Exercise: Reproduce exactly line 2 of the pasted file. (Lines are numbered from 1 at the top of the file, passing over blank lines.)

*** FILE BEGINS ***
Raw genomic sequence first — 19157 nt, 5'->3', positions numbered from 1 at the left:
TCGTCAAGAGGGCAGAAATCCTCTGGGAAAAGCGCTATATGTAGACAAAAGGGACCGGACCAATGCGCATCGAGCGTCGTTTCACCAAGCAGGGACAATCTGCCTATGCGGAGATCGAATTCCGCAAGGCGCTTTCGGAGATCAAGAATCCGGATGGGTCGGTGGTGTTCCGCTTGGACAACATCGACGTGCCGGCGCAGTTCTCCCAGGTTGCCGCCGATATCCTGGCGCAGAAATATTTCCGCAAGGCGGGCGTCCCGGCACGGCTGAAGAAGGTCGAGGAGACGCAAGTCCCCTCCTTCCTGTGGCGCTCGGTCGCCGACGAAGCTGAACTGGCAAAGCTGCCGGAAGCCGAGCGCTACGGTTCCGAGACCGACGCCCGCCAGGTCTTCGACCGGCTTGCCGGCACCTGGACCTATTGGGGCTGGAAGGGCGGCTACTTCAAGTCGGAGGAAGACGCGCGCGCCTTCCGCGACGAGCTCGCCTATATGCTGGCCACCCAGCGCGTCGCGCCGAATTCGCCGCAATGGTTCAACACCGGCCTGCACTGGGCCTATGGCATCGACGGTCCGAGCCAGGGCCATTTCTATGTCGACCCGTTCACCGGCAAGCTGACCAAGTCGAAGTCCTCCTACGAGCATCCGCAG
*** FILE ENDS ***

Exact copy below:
TCGTCAAGAGGGCAGAAATCCTCTGGGAAAAGCGCTATATGTAGACAAAAGGGACCGGACCAATGCGCATCGAGCGTCGTTTCACCAAGCAGGGACAATCTGCCTATGCGGAGATCGAATTCCGCAAGGCGCTTTCGGAGATCAAGAATCCGGATGGGTCGGTGGTGTTCCGCTTGGACAACATCGACGTGCCGGCGCAGTTCTCCCAGGTTGCCGCCGATATCCTGGCGCAGAAATATTTCCGCAAGGCGGGCGTCCCGGCACGGCTGAAGAAGGTCGAGGAGACGCAAGTCCCCTCCTTCCTGTGGCGCTCGGTCGCCGACGAAGCTGAACTGGCAAAGCTGCCGGAAGCCGAGCGCTACGGTTCCGAGACCGACGCCCGCCAGGTCTTCGACCGGCTTGCCGGCACCTGGACCTATTGGGGCTGGAAGGGCGGCTACTTCAAGTCGGAGGAAGACGCGCGCGCCTTCCGCGACGAGCTCGCCTATATGCTGGCCACCCAGCGCGTCGCGCCGAATTCGCCGCAATGGTTCAACACCGGCCTGCACTGGGCCTATGGCATCGACGGTCCGAGCCAGGGCCATTTCTATGTCGACCCGTTCACCGGCAAGCTGACCAAGTCGAAGTCCTCCTACGAGCATCCGCAG